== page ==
Swarms and Boids
I’m currently working my way through the audiobook of Wired for War: The Robotics Revolution and Conflict in the 21st Century. A great many topics are discussed, including “swarms” – autonomous flying robots that follow three simple rules:
- Separation: steer to avoid crowding local flockmates
- Alignment: steer towards the average heading of local flockmates
- Cohesion: steer to move toward the average position of local flockmates
More info on one such project can be found here.
As a defensive exercise, think of the METT-TC requirements (for both sides) for a “cache hunter” mission launched by the OpFor.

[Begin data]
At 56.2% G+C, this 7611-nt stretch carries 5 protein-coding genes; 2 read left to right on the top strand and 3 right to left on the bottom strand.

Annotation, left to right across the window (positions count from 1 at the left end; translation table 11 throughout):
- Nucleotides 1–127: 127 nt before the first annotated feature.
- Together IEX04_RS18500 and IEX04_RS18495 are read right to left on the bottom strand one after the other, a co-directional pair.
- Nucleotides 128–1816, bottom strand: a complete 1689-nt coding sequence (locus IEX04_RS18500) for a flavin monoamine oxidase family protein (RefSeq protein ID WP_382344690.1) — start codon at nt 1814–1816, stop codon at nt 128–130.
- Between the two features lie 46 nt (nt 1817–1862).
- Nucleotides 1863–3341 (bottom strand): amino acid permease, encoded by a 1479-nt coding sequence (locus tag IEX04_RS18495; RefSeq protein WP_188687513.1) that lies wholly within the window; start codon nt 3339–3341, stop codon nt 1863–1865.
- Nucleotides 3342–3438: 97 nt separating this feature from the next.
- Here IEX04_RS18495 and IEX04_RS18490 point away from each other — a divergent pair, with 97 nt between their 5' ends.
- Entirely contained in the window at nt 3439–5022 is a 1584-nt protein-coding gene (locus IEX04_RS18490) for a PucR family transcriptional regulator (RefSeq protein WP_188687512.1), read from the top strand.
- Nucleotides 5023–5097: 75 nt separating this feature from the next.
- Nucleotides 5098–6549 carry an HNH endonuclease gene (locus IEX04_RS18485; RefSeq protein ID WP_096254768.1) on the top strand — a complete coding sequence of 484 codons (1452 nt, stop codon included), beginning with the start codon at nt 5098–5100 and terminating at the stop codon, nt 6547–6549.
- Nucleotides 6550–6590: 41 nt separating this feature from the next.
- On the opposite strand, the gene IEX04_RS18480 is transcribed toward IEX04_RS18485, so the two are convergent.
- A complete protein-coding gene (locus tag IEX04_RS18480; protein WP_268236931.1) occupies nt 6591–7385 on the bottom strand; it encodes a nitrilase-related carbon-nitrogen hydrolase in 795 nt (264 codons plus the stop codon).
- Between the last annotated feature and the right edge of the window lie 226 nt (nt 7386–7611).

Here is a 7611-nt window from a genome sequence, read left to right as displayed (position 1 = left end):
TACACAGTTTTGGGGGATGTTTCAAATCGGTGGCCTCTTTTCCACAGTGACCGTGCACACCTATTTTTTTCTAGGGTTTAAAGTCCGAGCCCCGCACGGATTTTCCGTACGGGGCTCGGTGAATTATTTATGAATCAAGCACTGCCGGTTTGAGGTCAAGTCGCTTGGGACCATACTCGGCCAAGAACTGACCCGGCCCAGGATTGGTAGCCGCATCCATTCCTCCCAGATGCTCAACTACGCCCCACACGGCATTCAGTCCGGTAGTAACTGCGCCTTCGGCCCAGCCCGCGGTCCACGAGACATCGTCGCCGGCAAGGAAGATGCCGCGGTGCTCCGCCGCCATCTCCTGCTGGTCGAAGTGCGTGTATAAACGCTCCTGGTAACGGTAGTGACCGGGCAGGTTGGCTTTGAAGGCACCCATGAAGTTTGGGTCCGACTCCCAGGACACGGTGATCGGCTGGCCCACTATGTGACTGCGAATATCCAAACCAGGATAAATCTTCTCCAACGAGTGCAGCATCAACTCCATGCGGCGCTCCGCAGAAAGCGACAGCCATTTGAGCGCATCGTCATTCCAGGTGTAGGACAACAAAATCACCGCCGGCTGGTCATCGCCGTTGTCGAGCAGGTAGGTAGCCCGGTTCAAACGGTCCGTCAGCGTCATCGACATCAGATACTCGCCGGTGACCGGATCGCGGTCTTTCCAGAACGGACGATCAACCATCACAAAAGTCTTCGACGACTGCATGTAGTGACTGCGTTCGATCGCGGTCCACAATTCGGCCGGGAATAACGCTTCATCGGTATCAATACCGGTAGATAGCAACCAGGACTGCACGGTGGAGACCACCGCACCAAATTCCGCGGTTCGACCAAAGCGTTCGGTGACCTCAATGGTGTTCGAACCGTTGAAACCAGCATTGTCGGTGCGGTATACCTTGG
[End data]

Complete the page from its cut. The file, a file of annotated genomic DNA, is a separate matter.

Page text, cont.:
Are you tracking? Because autonomous bots will be.
But fear not. Autonomous bots are still a ways away, though closer than some people think. The semi-private sector leads the way in developing these technologies. They’re the ones not funded by the .gov, who open-source their findings and developments – the hobbyists. And like ArcPat says, what man creates, man can defeat. One of the weaknesses of the OpFor’s birds is the communications path – from eyeball to satellite to receiver to control station, each link is expensive and vulnerable.
The gumball beneath a Predator’s fuselage? It costs one quarter of the Predator’s multi-megabuck price tag. Shoot that while it’s on the ground, and it will become a giant fan with wings.
The receiver dish that sends and received commands? Take an antenna class and you’ll learn just how vulnerable those things are to electromagnetic interference, and how much their shape influences their transceiving capabilities. Then you’ll realize how vulnerable they are to ballistic interference.
Expand your horizons.